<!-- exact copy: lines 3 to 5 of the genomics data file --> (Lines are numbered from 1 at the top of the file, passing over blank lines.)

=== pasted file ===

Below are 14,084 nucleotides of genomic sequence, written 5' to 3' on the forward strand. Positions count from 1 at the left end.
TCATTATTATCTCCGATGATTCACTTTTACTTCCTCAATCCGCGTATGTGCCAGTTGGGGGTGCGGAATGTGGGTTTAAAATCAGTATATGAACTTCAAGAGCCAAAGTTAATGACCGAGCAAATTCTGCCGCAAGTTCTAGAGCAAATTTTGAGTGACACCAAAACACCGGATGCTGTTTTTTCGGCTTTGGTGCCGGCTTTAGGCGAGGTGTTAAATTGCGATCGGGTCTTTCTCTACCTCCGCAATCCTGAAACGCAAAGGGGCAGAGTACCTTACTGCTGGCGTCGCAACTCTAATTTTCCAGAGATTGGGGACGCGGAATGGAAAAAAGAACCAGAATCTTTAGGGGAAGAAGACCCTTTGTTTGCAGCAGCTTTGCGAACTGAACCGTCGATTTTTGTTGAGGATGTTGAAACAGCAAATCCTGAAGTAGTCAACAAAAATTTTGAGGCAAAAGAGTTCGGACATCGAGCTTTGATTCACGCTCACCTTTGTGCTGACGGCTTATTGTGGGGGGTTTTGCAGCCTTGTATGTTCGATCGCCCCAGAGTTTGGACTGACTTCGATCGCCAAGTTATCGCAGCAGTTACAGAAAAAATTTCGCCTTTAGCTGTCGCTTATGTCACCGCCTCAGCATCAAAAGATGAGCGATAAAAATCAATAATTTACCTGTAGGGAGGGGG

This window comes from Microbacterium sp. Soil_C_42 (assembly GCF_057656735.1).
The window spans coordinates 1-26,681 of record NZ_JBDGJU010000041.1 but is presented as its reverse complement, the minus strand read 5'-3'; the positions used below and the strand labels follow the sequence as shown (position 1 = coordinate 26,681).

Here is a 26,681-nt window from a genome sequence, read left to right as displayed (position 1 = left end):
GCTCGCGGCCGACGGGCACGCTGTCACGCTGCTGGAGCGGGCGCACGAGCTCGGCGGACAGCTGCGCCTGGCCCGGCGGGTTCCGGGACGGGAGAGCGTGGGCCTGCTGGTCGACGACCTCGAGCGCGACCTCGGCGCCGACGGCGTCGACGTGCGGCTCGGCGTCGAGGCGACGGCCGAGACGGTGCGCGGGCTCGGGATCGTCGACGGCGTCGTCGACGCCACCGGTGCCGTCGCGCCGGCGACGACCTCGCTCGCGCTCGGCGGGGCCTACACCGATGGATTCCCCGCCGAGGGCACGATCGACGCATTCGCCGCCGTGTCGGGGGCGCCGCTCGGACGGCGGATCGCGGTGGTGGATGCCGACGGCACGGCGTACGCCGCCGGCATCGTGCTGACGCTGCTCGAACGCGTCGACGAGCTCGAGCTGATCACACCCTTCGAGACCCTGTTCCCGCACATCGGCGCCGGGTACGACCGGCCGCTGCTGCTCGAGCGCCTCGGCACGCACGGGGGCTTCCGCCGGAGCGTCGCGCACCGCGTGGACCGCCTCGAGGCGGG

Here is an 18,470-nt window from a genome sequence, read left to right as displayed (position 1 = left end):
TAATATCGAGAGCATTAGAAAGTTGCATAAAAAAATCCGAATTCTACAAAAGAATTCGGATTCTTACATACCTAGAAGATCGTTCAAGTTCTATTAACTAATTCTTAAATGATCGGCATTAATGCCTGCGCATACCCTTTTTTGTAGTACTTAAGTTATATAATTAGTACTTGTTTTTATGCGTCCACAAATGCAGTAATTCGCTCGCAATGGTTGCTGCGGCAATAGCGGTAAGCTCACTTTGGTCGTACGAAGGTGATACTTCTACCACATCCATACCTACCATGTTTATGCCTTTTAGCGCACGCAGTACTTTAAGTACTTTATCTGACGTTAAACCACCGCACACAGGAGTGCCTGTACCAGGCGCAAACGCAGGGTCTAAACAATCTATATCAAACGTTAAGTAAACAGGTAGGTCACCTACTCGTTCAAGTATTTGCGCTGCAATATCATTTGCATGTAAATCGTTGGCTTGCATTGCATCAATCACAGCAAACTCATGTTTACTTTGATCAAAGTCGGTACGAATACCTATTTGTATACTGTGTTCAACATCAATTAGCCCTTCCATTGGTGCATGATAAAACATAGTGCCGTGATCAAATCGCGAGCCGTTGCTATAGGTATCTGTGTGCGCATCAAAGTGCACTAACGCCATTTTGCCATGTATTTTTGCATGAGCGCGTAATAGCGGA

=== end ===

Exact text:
This window comes from Microbacterium sp. Soil_C_42 (assembly GCF_057656735.1).
The window spans coordinates 1-26,681 of record NZ_JBDGJU010000041.1 but is presented as its reverse complement, the minus strand read 5'-3'; the positions used below and the strand labels follow the sequence as shown (position 1 = coordinate 26,681).

Here is a 26,681-nt window from a genome sequence, read left to right as displayed (position 1 = left end):